Mum spent her teen years sitting in front of the TV with her finger on the record button so she could tape all the music video and interviews. Life must have been so tedious I think to myself as I watch clips with missed beginnings and chopped off ends. Then again, half the girls I know these days spend all their time sharing around emo pictures of headless girls and dead girls and dead, headless girls in prom dresses on their Tumblr and I can imagine thousands of teenage girls furiously looking and then tumbling along the images, all trapped in their dark caged rooms.
I’m glad I don’t have Facebook. I don’t care about boys like James Palmer, anyway.
I‘m into contemporaries with unique and quirky sounding concepts. These are the ones which fascinate me the most.
1. Life in Outer Space by Melissa Keil (Feb 2013, Hardie Grant Egmont) I confess, Melissa is my ex-editor. I knew she wrote, but was shy about revealing the exact details. I complimented her once on a short story, and said I believed in her, but I don’t think she believed me. Plucked out of 250 submission by The Ampersand Project, I just can’t wait to find out what makes this book a standout. Billed as a geeky romance with everything we love about 80s rom coms, this sounds unique and awesome.
2. All This Could End by Steph Bowe (Feb 2013, Text) I absolutely adored Steph’s debut novel Girl Saves Boy. It had such a fresh, indie voice that it got me questioning, why aren’t there more real teens writing teen fiction and being published? I’ve been waiting for the next installment ever since. Now 18, I’m hoping to see a maturity and growth and by the sounds of it – a story about a girl’s bank robbing family – also a new edginess. I’m hoping it’s Girl Saves Boy meets Pulp Fiction.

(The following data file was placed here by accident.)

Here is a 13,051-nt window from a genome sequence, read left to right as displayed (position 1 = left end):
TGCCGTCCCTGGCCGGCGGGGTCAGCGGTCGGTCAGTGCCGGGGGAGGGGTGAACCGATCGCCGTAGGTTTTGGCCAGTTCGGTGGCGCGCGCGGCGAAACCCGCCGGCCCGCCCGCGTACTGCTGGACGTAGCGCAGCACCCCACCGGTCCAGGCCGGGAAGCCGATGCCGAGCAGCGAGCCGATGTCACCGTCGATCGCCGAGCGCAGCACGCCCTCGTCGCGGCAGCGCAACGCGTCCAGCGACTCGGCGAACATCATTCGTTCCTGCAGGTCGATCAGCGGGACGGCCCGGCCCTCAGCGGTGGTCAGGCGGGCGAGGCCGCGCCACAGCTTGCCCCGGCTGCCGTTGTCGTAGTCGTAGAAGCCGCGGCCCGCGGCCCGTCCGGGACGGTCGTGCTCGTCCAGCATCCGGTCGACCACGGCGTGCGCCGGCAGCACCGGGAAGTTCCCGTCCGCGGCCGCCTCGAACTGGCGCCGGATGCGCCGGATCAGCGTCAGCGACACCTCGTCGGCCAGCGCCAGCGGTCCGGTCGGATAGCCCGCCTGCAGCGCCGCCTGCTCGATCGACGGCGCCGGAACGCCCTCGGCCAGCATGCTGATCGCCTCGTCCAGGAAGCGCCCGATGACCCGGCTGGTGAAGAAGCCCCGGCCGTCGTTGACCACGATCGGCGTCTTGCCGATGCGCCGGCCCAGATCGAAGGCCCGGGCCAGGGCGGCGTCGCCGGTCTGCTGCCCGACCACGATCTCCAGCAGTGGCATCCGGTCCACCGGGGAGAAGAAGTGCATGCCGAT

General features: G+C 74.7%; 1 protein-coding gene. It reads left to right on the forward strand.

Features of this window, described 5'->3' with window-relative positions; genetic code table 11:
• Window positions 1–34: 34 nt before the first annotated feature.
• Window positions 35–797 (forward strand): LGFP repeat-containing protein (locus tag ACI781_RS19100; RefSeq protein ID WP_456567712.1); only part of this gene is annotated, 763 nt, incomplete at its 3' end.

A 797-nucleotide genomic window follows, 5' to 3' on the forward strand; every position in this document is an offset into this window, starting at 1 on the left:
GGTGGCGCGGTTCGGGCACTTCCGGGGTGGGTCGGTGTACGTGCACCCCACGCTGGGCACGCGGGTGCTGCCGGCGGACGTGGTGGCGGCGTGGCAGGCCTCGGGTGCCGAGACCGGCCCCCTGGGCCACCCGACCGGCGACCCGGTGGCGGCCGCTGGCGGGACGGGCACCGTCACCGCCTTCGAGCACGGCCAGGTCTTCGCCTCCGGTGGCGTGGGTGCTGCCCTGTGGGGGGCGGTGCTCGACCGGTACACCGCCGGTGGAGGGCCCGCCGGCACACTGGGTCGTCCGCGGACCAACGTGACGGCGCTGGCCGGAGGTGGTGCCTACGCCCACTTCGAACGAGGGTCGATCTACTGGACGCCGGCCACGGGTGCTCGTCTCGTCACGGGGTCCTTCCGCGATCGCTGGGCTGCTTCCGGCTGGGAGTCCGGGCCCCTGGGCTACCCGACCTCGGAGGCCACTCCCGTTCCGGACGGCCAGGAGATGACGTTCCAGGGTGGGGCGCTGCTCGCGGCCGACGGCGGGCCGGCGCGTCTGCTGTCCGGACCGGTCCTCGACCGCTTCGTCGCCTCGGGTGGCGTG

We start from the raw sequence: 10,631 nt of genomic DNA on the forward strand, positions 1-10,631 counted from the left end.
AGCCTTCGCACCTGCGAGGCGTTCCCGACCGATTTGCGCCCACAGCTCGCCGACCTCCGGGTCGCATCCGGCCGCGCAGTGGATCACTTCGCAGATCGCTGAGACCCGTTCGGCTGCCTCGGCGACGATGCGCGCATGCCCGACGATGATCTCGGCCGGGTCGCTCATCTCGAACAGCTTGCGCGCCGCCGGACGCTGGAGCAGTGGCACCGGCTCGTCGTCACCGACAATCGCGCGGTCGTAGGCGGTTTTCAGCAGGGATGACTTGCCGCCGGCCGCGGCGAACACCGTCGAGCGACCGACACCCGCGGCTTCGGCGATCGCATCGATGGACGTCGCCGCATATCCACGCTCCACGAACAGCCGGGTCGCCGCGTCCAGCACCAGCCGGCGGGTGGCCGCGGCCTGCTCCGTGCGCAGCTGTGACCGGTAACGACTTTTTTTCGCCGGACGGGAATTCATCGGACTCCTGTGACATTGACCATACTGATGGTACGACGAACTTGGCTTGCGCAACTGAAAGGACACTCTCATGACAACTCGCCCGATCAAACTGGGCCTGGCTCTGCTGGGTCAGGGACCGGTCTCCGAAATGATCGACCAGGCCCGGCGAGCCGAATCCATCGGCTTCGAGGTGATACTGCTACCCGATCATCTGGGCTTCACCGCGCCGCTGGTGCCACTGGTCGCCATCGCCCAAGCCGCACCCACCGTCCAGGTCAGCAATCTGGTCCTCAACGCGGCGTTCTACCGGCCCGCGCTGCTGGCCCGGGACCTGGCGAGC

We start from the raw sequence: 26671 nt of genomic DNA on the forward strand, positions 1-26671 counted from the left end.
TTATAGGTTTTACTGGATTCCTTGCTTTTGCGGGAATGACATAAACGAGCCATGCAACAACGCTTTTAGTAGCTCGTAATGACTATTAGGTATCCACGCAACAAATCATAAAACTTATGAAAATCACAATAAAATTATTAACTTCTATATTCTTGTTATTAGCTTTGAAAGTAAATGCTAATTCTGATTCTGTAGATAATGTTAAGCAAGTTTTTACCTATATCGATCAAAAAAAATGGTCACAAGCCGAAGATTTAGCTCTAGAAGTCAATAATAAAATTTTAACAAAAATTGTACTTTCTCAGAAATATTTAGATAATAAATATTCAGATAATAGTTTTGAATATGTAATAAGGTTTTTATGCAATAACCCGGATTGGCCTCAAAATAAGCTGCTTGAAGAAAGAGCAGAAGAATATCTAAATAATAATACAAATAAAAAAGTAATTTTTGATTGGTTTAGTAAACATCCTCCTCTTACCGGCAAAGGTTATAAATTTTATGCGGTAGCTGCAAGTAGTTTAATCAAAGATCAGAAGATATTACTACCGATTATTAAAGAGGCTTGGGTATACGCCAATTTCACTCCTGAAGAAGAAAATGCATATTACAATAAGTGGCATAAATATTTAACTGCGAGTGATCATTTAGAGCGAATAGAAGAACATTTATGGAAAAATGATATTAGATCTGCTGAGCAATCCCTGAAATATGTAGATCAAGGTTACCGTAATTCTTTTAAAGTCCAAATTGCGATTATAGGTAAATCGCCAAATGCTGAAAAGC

3. Sweet Damage by Rebecca James (April 2013, Allen & Unwin)I still dream about Anna London’s House. How beautiful and Rebecca-esque is this opening? I’m a fan of Rebecca’s debut, Beautiful Malice and it looks like she’s back with more sinister girls and a mysterious tale of intrigue. Rebecca does Toxic Girls better than anyone and yes, I am jealous of her in a second banana sot of way (it’s actually admiration, not jealousy). This looks right up my alley.
4. Bridge of Clay by Markus Zusak (unconfirmed). Maybe this is wishful thinking. There is no confirmed date for MZ’s long awaited next novel. But one can wish. I’ve read some of the snippets of the novel on his Facebook fan page and the writing is absolutely beautiful, it’s like he’s gone to a total new level since The Book Thief. He’s come a long way since Underdog 🙂
5. The Howling Boy by Cath Crowley (Sept 2012, Pan Macmillan Australia). Cath Crowley’s voice is like no other and like Markus Zusak, her talent has slowly been building until it culminated in Graffiti Moon. Will she top that? I think it’s possible that Cath is going to take her writing to a new place and with hints to a stream-of-consciousness styling, things that happen in the subconscious, mystery and love, it all points to something exciting, experimental and amazing. That title is so evocative.